#76 – Soundings in Hope


This week, in the midst of cancer treatment, I had reason to lean into hope. Here are some “soundings in hope” I pondered.

Sounding #1:

This week I remembered Hope Bear, a pastoral care assistant at one of the congregations I served. This cuddly teddy bear resided with older children and with women for a time as they underwent surgery or struggled with trying illnesses. Hope lost an ear at one point, which I thought appropriate, since many of her recipients had missing body parts.  I gave her to someone permanently a few years back.

A woman with Parkinson’s disease sewed Hope Bear for me. Hope was one of the last sewing projects her hands could manage.

Sounding #2

I remembered a conversation I had long ago with a person with a chronic illness.  I was amazed by his wisdom, and still am.

He said something like this:

“Our society is so big on control, on happiness being defined in particular ways. But to even try to define hope is a kind of control. Because if we can define something, then we think we can measure it.  And if we can measure it, then we think we should be able to manufacture it or duplicate it.

“Maybe it’s only when things happen that we can’t control that we begin to enter into hope. Maybe it’s only when we come up against a barrier, up against mystery.

“Maybe sometimes we need to declare hope without explanation or proof, even when our experience challenges it.”

Sounding #3:

Messiah-programI remembered standing one evening as a choir sang the Hallelujah Chorus in a concert hall. And it seemed to me that we were up against mystery.  By standing and listening (or by standing and singing!), we were declaring Christian hope without explanation or proof, in spite of or perhaps because of some of our recent experiences.

As I looked around, I saw numbers of people who had endured serious illnesses, or who had come through difficult times of one sort or other. I hadn’t known whether some of these folks would ever be able to enjoy an evening at a concert hall again, much less sing such an affirmation of Christian hope.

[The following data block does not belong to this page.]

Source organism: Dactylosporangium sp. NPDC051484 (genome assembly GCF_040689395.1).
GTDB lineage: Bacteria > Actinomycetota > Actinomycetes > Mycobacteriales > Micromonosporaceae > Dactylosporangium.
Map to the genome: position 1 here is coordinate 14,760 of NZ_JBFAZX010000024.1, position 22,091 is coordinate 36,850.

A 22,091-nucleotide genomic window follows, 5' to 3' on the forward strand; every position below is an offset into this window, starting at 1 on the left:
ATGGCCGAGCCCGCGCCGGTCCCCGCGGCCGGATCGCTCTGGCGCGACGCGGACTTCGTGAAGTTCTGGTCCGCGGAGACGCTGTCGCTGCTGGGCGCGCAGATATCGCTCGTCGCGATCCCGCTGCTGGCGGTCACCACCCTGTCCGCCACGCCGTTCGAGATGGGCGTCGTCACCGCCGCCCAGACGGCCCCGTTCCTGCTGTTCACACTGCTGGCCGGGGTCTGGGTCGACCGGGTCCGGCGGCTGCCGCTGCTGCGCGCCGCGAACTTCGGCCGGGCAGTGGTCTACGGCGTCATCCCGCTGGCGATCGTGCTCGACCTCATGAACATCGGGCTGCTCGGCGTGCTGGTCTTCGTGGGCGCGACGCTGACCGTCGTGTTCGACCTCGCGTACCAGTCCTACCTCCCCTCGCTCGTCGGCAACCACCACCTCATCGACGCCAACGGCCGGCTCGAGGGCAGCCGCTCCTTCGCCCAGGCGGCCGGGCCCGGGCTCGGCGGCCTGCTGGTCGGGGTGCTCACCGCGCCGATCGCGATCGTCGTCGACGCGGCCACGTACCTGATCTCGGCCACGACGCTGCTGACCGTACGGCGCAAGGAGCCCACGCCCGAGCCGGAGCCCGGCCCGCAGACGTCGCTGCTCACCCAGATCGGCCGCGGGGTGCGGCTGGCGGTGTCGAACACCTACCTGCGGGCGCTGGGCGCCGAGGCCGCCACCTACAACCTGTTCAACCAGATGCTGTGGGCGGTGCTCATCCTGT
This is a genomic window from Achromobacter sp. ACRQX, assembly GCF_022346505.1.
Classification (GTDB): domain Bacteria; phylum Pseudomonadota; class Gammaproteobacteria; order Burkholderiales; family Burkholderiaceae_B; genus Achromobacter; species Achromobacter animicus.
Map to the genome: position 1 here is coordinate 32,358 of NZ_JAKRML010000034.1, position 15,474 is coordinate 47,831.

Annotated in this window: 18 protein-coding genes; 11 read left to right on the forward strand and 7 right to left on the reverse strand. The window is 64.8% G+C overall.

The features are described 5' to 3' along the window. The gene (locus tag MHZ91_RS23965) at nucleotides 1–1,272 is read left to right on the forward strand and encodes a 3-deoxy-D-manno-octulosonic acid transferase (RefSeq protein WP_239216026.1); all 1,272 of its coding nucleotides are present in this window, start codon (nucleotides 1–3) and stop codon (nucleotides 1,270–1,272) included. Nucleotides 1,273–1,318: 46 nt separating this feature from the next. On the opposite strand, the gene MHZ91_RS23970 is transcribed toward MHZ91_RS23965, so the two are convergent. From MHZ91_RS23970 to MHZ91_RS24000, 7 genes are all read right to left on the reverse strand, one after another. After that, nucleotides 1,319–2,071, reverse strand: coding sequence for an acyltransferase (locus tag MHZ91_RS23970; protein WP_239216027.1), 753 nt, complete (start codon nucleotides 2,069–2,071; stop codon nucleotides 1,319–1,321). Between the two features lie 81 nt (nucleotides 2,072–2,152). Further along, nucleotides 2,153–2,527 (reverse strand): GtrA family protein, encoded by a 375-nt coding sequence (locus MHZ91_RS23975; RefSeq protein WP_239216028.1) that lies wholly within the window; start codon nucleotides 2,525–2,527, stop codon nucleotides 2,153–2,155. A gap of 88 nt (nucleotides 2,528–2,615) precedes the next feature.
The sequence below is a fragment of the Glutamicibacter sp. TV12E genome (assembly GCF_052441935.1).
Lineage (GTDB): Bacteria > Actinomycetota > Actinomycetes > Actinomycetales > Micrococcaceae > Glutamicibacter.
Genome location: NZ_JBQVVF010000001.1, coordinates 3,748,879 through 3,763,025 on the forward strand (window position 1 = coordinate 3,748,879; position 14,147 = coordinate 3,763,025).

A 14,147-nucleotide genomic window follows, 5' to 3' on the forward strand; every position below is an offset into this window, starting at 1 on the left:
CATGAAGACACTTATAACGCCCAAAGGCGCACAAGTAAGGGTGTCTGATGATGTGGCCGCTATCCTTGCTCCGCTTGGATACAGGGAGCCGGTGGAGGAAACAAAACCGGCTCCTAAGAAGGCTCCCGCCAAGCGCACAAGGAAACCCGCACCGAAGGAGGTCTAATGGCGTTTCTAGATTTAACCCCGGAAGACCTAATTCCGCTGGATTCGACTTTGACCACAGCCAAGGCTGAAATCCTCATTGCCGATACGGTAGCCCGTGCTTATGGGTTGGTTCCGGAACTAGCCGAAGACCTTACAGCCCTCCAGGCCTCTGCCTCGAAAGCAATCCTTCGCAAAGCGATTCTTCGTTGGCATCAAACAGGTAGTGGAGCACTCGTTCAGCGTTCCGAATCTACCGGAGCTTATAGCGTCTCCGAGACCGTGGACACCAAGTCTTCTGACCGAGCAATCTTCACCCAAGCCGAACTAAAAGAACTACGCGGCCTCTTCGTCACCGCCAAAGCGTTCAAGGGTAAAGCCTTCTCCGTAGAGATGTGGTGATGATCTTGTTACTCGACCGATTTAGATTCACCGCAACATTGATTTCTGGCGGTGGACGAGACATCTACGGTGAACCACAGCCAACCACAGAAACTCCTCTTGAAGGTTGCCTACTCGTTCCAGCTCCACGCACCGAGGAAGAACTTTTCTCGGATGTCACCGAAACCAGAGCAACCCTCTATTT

But there we were.  I imagined us as a sort of temporary community holding ourselves and others in God’s hope.

Sounding #4:

Standing for the Hallelujah Chorus, I remembered that the first Christians relocated hope.  Hope finds its true home, they said, in Jesus’ death and resurrection. These usher in a reign of God that has no end – in which all of us are called to participate.

Sounding #5:

I’ve concluded that hope is different from optimism and positive thinking.  It’s also not the same thing as wishing. Wishing tends to focus on specific objects or outcomes, as in “I wish I would have traveled more.” Wishing can become quite a self-absorbing and self-absorbed activity.

Hope focuses instead on the larger picture, often including but going beyond human activity, as in “I hope for God’s reign on this beautiful planet.” At the very same time, hope recognizes limitations, and can actually be quite ordinary in its expectations, as in “This fall I hope to drive into the countryside to revel in the coloured leaves.”


Published by HarperCollins

In A Prayer for Standing on Tiptoe, Macrina Wiederkehr puts together our “Kingdom-loving hearts” and our “earth eyes” in describing the location of hope.  Her prayer poem concludes:

“But still we stand
on tiptoe
Owning our kingdom-loving hearts
and our earth-eyes
We lean forward
and hope.”

Sounding #6

God be with you till be meet again (HWB #430) was our sending song at church last Sunday. It felt like our local Christian community was singing itself into the hope and the expectation of God’s loving care. All week, I’ve wrapped myself in this hymn’s lyrics, enhanced by Ralph Vaughan Williams’ comforting tune.